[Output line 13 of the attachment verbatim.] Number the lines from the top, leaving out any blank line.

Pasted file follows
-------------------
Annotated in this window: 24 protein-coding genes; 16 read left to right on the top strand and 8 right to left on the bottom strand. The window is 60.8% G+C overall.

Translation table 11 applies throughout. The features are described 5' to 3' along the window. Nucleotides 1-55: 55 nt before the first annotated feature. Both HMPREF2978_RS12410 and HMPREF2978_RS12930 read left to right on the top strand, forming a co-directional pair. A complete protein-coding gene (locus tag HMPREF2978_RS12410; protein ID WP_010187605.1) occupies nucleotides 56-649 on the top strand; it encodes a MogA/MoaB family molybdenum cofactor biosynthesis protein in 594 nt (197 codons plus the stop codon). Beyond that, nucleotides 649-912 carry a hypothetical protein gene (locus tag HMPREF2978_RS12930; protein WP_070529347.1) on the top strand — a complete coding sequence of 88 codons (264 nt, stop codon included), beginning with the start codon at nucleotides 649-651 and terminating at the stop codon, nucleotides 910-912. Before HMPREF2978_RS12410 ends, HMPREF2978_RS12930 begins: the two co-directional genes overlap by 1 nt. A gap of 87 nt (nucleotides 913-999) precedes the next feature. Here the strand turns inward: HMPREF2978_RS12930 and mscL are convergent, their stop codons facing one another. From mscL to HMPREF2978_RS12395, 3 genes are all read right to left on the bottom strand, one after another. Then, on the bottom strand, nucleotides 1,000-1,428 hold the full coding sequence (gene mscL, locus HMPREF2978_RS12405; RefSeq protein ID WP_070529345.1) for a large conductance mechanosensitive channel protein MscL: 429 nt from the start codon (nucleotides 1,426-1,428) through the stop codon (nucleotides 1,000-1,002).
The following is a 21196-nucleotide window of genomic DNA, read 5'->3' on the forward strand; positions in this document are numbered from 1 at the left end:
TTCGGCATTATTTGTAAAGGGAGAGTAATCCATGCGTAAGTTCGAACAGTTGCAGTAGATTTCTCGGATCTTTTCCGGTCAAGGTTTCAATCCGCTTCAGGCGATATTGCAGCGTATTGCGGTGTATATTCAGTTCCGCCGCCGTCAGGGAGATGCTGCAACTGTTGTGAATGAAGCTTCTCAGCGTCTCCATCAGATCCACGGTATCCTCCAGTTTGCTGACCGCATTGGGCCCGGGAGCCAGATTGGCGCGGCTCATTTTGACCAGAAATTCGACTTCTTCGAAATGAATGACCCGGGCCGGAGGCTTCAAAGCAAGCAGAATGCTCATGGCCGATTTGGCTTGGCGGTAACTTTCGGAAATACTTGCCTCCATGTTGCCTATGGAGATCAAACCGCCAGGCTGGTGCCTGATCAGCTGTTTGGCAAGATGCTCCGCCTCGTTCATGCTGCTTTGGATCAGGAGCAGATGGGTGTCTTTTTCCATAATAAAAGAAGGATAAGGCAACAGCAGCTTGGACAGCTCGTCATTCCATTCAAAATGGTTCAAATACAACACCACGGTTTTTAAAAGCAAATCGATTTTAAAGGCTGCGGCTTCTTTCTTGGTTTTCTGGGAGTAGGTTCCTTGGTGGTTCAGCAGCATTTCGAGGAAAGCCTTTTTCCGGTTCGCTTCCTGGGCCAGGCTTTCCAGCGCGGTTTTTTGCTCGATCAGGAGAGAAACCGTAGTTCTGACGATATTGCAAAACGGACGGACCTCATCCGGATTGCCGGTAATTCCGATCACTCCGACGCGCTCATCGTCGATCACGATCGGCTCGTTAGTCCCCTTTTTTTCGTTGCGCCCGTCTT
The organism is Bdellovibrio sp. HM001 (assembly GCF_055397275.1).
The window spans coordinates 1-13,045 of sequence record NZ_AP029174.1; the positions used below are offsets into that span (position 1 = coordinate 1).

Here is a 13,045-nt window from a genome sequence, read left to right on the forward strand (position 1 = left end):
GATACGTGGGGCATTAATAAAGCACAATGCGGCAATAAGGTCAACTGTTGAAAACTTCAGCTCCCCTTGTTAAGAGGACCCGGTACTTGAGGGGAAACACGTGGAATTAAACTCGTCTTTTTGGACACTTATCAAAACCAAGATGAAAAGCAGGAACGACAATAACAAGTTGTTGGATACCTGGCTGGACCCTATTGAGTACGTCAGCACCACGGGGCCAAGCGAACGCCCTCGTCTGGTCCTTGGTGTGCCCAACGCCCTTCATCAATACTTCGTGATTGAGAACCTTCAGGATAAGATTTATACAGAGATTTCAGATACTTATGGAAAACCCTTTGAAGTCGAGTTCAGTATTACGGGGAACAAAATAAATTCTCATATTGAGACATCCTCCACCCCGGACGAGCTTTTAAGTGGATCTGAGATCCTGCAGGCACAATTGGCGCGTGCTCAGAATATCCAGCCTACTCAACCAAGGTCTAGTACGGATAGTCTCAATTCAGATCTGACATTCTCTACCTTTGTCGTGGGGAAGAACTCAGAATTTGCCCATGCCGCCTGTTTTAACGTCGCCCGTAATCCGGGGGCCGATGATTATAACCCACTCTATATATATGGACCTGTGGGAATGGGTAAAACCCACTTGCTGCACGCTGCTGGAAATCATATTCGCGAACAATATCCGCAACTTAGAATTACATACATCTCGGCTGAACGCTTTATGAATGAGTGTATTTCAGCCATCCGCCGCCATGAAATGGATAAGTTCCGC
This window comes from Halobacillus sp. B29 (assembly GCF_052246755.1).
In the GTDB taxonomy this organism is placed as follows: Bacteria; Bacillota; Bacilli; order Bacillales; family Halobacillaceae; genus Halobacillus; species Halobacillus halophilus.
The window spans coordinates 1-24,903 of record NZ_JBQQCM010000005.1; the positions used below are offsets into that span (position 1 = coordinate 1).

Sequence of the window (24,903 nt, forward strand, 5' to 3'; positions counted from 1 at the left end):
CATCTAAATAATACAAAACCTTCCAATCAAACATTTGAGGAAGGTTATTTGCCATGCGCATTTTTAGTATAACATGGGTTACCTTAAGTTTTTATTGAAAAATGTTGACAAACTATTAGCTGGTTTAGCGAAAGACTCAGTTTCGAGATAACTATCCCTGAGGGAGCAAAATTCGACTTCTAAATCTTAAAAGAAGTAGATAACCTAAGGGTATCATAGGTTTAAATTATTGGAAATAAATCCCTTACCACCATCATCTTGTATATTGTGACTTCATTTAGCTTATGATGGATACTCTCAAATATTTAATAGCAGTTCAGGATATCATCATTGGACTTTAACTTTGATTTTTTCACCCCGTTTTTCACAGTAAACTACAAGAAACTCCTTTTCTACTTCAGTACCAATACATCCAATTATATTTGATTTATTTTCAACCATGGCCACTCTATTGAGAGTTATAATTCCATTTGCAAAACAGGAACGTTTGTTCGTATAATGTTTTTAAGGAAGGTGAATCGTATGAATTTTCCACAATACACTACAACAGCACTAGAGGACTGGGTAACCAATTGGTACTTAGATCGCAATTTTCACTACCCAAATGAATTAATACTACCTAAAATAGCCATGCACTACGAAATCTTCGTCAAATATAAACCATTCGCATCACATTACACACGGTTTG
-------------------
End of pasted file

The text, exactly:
CATCTAAATAATACAAAACCTTCCAATCAAACATTTGAGGAAGGTTATTTGCCATGCGCATTTTTAGTATAACATGGGTTACCTTAAGTTTTTATTGAAAAATGTTGACAAACTATTAGCTGGTTTAGCGAAAGACTCAGTTTCGAGATAACTATCCCTGAGGGAGCAAAATTCGACTTCTAAATCTTAAAAGAAGTAGATAACCTAAGGGTATCATAGGTTTAAATTATTGGAAATAAATCCCTTACCACCATCATCTTGTATATTGTGACTTCATTTAGCTTATGATGGATACTCTCAAATATTTAATAGCAGTTCAGGATATCATCATTGGACTTTAACTTTGATTTTTTCACCCCGTTTTTCACAGTAAACTACAAGAAACTCCTTTTCTACTTCAGTACCAATACATCCAATTATATTTGATTTATTTTCAACCATGGCCACTCTATTGAGAGTTATAATTCCATTTGCAAAACAGGAACGTTTGTTCGTATAATGTTTTTAAGGAAGGTGAATCGTATGAATTTTCCACAATACACTACAACAGCACTAGAGGACTGGGTAACCAATTGGTACTTAGATCGCAATTTTCACTACCCAAATGAATTAATACTACCTAAAATAGCCATGCACTACGAAATCTTCGTCAAATATAAACCATTCGCATCACATTACACACGGTTTG